LATIN NAME: Matricaria Recutita
COMMON NAMES: Italian camomilla, German chamomile, Hungarian chamomile (kamilla), wild chamomile or scented mayweed
DISTRIBUTION AREA: Eurasia and North America
Chamomile is an annual herbaceous plant with a strong specific odor. Root is stalky, slightly branched, of light brown color. Stem is erect, of 15 to 60 cm high, usually branched from the base, less often simple, ribbed-grooved. The leaves are alternate, sessile, broadened at the base, lanceolate or ovate in general, from15 to 60 mm long, from 5 to 18 mm wide. Inflorescences are conical baskets with a diameter of up to 25 mm.
The greatest concentration of valuable chemical compounds is observed in flowers of chamomile:
- coumarin compounds
- bioflavonoids (apigenin, luteolin, minor amounts of quercetin)
- compounds of polyols
- salicylic, caprylic, antimisic organic acid
- vitamins (ascorbic, nicotinic acids)
- polysaccharide compounds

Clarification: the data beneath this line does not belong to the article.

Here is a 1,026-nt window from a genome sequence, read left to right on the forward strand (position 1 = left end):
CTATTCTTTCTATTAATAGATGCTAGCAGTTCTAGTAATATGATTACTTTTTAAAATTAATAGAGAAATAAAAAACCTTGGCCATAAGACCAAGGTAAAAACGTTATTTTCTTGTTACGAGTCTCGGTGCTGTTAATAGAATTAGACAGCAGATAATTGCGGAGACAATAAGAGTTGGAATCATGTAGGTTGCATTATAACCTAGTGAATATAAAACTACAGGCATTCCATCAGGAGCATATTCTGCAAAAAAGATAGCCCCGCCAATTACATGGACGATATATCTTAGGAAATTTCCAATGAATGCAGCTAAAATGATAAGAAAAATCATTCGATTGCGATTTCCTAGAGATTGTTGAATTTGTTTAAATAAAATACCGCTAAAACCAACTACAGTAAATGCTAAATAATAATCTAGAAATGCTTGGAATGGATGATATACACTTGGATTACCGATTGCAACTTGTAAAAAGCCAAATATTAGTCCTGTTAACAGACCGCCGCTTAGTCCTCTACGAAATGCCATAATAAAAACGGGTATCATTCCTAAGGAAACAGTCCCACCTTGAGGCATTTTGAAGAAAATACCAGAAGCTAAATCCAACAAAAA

- protein, tannins
- bitterness, gum, mucus
CHAMOMILE TINCTURE RECIPE
Pour 500 ml of vodka over 100 gr of chamomile flowers, infuse for 10-14 days in a dark, cool place, shaking daily. When ready, strain the tincture and bottle in small vessels from dark glass. This tincture helps to reduce the unpleasant symptoms of gastritis, ulcers or colitis. Take 15-20 drops 3 times a day before each meal.
“Nowadays, people are so jeezled up. If they took some chamomile tea and spent more time rocking on the porch in the evening listening to the liquid song of the hermit thrush, they might enjoy life more”
*This article is for informational purposes only. We suggest consulting with a physician before using these or any other herbal supplements.